Everything’s been quiet for Charlie Brooker’s landmark tech-horror series Black Mirror since its truncated, three-episode fifth season hit Netflix in 2019. The series’ interactive movie Black Mirror: Bandersnatch briefly caused a sensation in 2018, but it’s been a long time since the show has had the impact or cachet it had back in the glory days of its beloved 2016 episodes “San Junipero” and “Nosedive,” much less the shock value it had when the series first premiered with the searing political satire “The National Anthem” in 2011.
Variety now reports that a sixth season of the show is underway at Netflix, which has been Black Mirror’s home since 2016. It also offers some insight on why season 6 was delayed — Brooker and creative partner Annabel Jones left their old production company, and it took some time for them to regain the rights that would let them pursue Black Mirror. The trade publication didn’t cite specific sources, but says a season 6 is currently in casting, that it will have more episodes than season 5, and that they’ll be longer, with each installment “treated as an individual film.”
That wording leaves plenty of room for hedging. Black Mirror episodes have always been “treated like” individual movies, with each one setting up a different world. Usually, episodes take place in a future featuring some new technology that’s an iteration on familiar tech from our time, like “Nosedive”’s society-wide ratings systems, or “Metalhead”’s killer hunter-robot, based on Boston Dynamic’s dog-bots. But if that quote represents a more literal approach, with longer episodes, it might be exactly what Black Mirror needs to stay relevant.
When the series first launched in 2011, it was considered wildly ambitious, given how extreme and well-crafted some of its grim future visions were. But no matter how unique and well-observed the individual episodes were, the show started to suffer from a sense of repetition, with each new installment finding the scare elements in some basic piece of technology. Writer Daniel Mallory Ortberg encapsulated criticism of the series into one devastating tweet: “What if phones, but too much?” (The account associated with that tweet is now gone, but he incorporated the thought into an equally dismissive piece for The Toast.)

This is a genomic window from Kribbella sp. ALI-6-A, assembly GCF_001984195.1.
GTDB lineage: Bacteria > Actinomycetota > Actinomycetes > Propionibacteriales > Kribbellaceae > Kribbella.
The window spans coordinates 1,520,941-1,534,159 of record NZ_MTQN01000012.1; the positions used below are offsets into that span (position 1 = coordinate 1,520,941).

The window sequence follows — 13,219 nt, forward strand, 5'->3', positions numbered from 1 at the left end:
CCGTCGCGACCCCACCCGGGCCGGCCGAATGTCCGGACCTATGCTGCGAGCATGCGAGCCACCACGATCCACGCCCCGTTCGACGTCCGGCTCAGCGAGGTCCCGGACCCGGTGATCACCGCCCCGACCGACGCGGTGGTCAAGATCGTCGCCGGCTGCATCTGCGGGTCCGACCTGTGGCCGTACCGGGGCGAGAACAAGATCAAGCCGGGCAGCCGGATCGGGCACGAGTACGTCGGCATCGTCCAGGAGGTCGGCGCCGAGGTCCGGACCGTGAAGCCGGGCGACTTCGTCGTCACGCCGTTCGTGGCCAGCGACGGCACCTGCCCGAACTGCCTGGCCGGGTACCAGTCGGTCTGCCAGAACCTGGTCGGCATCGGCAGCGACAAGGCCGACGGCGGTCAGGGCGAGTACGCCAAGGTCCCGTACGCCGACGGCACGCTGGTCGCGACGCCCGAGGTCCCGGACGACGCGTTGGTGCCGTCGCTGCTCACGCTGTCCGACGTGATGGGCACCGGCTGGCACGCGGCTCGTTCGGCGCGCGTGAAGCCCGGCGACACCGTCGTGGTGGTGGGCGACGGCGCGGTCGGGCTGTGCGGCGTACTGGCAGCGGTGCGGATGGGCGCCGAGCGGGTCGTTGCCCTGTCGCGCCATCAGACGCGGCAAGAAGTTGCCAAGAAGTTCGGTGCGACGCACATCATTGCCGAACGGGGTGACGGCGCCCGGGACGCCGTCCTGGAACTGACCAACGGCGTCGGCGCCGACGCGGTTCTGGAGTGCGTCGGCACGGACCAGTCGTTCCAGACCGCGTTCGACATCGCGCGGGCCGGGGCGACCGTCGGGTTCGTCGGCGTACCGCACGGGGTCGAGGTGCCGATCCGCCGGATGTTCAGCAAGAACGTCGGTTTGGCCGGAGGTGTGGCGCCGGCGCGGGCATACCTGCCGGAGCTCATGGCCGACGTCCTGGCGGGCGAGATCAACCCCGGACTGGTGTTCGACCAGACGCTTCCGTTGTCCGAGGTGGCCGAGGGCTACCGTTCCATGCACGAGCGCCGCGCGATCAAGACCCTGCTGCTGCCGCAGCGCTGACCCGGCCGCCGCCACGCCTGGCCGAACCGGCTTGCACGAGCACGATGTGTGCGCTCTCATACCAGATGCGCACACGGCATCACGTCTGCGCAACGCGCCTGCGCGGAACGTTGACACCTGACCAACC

With so many horror films copycatting Black Mirror’s specific tone and “Everything new will kill you somehow” approach to technology, individual Black Mirror episodes started to feel a little too stale and familiar to be frightening and jarring the way the best ones were. Brooker has since moved in a more positive direction — his most recent Netflix projects were the comedy special Death to 2020 and the goofy interactive trivia cartoon Cat Burglar. But if he is going back to Black Mirror, movie-length episodes might give him the time to get more mileage out of the world-building that’s always been the series’ strongest suit, and spend more time on the character-building, which is often its weakest.
The biggest issue with a lot of Black Mirror episodes is that they often take a Twilight Zone approach, relying on oppressive atmosphere and third-act twists. But a more character-focused approach, built around how actual people navigate Black Mirror problems, instead of putting all the focus on the problems themselves, could give the series new strength and life. Bandersnatch is innovative in the ways it used its choose-your-own-adventure options, but it also tells a more complete story (or series of stories, depending on how you “play” it) than most Black Mirror episodes, and it’s a possible model for the depth a Black Mirror story could take on.
Granted, that still leaves Brooker and his writers competing with the kinds of Black Mirror copycat movies that have proliferated since the series launched — Unfriended and its sequel, Spree, Hatching, and so forth. But there’s always still room to do the genre right, and a more expansive palette might help.
No launch date has yet been announced for Black Mirror season 6.